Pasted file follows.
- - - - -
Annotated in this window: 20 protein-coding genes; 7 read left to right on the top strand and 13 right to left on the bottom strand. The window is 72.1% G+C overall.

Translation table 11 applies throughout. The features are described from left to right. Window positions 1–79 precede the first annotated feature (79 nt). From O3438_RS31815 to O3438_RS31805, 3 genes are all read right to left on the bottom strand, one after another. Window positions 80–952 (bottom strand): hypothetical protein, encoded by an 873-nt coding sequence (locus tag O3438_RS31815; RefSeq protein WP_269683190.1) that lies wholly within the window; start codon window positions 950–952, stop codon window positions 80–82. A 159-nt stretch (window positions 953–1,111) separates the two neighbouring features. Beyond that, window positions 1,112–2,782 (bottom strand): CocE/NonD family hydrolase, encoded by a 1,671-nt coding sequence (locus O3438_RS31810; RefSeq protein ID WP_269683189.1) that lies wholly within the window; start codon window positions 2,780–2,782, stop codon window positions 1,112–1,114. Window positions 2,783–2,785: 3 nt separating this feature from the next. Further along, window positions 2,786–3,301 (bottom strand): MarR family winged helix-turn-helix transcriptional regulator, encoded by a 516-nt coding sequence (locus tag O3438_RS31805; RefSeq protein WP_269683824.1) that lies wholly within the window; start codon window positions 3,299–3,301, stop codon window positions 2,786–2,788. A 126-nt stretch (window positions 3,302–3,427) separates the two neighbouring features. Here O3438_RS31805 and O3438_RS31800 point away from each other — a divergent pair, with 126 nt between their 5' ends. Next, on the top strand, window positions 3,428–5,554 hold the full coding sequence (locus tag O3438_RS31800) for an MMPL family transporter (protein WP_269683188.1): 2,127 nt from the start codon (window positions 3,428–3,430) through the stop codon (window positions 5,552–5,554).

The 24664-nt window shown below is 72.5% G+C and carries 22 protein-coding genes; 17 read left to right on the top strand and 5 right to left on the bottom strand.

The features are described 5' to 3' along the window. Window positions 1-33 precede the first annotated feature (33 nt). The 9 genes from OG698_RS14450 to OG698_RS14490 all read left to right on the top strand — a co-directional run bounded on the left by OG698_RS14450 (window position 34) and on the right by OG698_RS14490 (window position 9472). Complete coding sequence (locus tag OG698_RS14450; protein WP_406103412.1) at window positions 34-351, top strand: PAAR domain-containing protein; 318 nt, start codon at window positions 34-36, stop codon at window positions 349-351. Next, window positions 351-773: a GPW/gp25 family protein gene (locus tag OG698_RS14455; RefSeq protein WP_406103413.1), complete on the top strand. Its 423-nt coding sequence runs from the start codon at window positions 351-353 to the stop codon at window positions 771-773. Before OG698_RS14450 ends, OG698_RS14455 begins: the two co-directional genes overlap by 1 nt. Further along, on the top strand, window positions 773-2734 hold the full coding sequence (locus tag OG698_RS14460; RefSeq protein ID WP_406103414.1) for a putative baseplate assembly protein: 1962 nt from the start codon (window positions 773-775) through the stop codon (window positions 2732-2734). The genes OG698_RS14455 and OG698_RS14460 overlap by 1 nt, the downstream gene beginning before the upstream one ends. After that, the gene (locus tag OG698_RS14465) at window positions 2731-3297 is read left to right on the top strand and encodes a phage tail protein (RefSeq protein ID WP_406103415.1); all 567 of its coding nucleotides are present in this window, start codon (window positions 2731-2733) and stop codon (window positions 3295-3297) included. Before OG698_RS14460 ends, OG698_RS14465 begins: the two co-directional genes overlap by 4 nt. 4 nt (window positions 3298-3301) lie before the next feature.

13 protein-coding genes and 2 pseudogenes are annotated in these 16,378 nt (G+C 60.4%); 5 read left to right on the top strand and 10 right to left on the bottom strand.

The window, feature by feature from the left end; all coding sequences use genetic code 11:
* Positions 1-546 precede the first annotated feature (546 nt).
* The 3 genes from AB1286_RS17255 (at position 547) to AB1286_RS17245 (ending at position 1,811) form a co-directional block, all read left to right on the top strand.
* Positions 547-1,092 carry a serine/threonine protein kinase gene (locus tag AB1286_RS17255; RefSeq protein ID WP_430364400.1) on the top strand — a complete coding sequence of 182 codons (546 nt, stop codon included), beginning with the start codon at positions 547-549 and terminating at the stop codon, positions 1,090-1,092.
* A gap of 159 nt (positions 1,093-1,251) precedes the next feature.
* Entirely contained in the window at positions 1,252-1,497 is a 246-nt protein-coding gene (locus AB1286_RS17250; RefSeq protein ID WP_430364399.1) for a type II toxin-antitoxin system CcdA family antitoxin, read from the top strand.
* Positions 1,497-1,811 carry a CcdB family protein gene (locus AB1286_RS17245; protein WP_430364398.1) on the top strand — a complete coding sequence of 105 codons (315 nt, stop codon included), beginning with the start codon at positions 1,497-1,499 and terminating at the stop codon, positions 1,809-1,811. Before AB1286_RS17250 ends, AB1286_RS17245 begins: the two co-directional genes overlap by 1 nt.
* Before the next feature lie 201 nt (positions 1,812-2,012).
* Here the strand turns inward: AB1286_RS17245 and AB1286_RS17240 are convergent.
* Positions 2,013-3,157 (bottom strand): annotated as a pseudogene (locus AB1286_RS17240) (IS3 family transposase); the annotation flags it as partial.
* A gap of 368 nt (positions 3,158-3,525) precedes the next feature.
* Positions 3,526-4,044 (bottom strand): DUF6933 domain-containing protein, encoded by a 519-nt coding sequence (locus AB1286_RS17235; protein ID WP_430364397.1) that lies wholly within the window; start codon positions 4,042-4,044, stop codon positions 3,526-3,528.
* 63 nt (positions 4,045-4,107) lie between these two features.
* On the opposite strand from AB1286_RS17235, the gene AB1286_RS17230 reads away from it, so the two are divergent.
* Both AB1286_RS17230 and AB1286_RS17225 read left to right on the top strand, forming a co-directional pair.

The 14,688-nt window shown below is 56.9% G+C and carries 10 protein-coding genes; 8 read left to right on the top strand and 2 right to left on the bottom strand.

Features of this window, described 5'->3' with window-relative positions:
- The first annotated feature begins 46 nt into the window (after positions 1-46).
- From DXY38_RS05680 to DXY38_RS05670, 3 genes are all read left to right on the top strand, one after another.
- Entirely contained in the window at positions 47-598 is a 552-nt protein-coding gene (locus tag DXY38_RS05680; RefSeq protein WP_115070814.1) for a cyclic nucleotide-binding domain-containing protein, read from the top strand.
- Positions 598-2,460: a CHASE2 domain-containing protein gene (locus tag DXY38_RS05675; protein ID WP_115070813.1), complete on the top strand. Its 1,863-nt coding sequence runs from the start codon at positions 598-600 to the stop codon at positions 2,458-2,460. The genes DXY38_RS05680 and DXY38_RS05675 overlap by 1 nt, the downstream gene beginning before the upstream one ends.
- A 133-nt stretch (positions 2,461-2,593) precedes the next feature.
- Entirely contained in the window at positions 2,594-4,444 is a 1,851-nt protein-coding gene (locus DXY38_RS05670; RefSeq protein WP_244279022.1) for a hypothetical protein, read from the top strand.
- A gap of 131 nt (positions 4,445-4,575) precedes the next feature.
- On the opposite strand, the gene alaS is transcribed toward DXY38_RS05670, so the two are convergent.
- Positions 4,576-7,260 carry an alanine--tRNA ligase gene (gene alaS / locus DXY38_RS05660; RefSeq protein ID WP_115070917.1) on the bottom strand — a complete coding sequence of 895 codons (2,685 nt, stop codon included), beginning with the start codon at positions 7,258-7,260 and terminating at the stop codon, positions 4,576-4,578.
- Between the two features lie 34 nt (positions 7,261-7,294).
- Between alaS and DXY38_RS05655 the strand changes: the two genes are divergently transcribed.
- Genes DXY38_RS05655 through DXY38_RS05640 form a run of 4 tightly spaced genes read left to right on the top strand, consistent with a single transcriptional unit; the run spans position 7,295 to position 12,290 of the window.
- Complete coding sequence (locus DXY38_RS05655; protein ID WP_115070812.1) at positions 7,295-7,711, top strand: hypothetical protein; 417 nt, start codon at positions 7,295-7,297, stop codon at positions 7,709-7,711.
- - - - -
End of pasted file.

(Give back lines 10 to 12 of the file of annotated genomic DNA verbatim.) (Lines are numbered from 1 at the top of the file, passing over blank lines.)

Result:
* A gap of 159 nt (positions 1,093-1,251) precedes the next feature.
* Entirely contained in the window at positions 1,252-1,497 is a 246-nt protein-coding gene (locus AB1286_RS17250; RefSeq protein ID WP_430364399.1) for a type II toxin-antitoxin system CcdA family antitoxin, read from the top strand.
* Positions 1,497-1,811 carry a CcdB family protein gene (locus AB1286_RS17245; protein WP_430364398.1) on the top strand — a complete coding sequence of 105 codons (315 nt, stop codon included), beginning with the start codon at positions 1,497-1,499 and terminating at the stop codon, positions 1,809-1,811. Before AB1286_RS17250 ends, AB1286_RS17245 begins: the two co-directional genes overlap by 1 nt.